WASHINGTON — Metro plans to significantly change its operating hours starting Sunday, June 25.
Here are six things riders need to know about the service cuts.
1. Weeknight hours trimmed
The Metrorail system will be open from 5 a.m. to 11:30 p.m. Mondays through Thursdays.
As always with Metro hours, those times do not reflect the actual first and last scheduled train times at each station.
The first scheduled trains of the day at each stop can be 30 to 40 minutes after the system officially opens.
The last scheduled trains each night leave the end of the line stations up to 50 minutes before the system’s official closing time. As the last trains traverse the system, they arrive at the other end well after the stated system closing time.
2. Significant Sunday cutbacks
The Metrorail system will be open from 8 a.m. to 11 p.m. on Sundays.
This change reduces service by an hour at each end of the day. It means the first trains at some stations will leave after 8:30 a.m. and the last trains begin leaving end-of-the-line stations at 10:10 p.m.
3. New Friday and Saturday hours
On the nights typically thought of as part of the weekend, Metro will close at 1 a.m.
On Fridays, the rail system will be open from 5 a.m. to 1 a.m., while on Saturdays it will be open from 7 a.m. to 1 a.m.
Metro’s previous official closing time was 3 a.m. Friday and Saturday nights, although the system has closed at midnight daily during the past 13 months.
Through Saturday, June 24, the rail system will continue to close at midnight daily.
Riders should check the first and last train times carefully for their specific stations.
4. Limited bus options after the rail system closes
In limited areas, Metro has added some bus options for riders after the rail system closes, even though some other bus routes have been cut back.
The L2 Connecticut Avenue line, for example, now extends up Wisconsin Avenue past Friendship Heights to the Bethesda Metro Station just after the rail system closes, mirroring part of the Red Line.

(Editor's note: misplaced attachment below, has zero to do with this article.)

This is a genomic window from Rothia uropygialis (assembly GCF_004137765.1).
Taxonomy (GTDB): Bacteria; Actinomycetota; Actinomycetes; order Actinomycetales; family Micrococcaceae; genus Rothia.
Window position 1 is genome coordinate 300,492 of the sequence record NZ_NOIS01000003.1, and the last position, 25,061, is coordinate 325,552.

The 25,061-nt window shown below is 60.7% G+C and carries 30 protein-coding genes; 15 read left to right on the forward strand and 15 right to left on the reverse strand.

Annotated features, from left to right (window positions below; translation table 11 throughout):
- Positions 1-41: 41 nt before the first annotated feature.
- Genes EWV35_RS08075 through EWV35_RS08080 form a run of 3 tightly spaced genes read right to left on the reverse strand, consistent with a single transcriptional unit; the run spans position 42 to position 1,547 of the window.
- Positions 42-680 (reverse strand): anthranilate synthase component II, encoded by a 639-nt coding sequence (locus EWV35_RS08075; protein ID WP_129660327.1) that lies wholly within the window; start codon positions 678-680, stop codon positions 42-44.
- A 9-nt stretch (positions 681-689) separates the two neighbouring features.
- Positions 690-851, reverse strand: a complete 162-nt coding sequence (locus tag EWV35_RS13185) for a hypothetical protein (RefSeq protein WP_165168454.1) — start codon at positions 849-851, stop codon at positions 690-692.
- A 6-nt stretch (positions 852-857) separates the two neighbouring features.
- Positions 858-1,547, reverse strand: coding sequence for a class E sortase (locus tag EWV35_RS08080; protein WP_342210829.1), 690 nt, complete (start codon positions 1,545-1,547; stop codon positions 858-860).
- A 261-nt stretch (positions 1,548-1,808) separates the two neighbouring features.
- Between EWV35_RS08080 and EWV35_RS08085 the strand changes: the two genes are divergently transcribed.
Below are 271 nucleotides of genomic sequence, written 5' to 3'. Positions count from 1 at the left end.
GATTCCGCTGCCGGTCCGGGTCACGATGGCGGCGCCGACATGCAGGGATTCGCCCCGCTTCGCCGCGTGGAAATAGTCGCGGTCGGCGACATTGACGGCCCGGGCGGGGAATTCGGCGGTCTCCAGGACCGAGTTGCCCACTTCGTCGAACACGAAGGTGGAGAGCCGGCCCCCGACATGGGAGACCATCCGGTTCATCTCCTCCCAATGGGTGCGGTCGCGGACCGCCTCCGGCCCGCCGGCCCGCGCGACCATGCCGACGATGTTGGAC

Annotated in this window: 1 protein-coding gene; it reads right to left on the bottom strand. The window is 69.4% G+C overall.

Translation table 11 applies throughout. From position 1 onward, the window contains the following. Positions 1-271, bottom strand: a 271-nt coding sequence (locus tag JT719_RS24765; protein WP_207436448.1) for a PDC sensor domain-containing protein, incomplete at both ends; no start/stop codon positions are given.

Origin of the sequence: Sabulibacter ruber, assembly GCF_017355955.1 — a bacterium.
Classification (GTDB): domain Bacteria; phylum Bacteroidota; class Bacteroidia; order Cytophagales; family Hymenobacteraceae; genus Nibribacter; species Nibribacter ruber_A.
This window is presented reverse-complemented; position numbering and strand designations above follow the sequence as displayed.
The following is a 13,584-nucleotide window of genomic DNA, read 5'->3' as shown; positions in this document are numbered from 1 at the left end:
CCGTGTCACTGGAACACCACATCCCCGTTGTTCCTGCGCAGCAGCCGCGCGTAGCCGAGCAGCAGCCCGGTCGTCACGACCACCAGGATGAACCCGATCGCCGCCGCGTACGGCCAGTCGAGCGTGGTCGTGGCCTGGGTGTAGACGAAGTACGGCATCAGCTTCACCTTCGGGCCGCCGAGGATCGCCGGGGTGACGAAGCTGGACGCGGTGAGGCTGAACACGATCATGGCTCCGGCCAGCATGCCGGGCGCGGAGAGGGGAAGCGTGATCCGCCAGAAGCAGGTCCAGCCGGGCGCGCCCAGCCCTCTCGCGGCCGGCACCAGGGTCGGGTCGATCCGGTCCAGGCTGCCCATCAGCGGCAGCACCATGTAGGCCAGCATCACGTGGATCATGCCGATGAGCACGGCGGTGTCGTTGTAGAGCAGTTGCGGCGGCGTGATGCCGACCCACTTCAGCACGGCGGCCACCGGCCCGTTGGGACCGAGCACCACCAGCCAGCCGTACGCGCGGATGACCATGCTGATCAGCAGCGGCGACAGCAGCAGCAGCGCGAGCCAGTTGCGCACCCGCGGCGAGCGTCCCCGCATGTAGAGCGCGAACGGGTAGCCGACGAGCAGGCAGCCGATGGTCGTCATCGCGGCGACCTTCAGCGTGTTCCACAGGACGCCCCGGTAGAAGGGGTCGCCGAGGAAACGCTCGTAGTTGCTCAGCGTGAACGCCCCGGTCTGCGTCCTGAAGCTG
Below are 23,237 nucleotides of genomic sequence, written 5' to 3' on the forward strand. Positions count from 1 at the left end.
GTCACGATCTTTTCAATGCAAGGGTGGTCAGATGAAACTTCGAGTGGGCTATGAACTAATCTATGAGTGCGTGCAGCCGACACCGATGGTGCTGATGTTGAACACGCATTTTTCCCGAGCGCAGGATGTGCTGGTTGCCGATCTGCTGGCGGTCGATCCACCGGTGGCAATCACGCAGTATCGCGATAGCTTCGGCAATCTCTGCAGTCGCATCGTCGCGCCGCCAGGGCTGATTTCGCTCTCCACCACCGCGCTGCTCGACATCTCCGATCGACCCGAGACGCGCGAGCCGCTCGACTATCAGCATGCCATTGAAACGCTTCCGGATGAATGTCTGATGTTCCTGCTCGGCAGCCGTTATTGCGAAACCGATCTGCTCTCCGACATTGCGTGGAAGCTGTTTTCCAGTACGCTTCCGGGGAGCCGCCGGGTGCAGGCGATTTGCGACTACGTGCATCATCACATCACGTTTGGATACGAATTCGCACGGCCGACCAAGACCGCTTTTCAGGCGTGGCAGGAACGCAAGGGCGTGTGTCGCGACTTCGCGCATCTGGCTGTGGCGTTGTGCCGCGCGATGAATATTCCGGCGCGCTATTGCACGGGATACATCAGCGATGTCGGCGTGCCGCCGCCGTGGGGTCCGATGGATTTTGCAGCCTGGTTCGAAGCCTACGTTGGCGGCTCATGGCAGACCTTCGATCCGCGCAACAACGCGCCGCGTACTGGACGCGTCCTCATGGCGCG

Mainly, Metro is relying on existing bus routes such as the 38B that mirrors the Orange Line between Ballston and Farragut Square, and a series of bus lines that connect downtown D.C. to Silver Spring, with some limited routes available in the suburbs.
5. How long will the service schedule last
The Metro Board officially adopted these hours for two years, through the end of June 2019.
While several leaders in the District hope the hours return to their previous schedule, Metro managers hope to keep the new hours indefinitely.
Metro has promised to use the additional time, particularly on weekends, to do more maintenance work.
6. What about extra hours for games, concerts, festivals or races?
Metro made very limited exceptions during the last year for large events or holidays that might have warranted additional hours of rail service, and General Manager Paul Wiedefeld signaled the agency plans to maintain something like that policy going forward.
Last week, Wiedefeld said he was working on an official new policy for extended hours that would likely include a requirement that event organizers pay Metro more than the deposit that had been required in the past.
While that policy could allow an extra hour of service a few times a year, each request is expected to be handled on a case-by-case basis.
Metro does not plan to extend hours past 11:30 p.m. on July 4.
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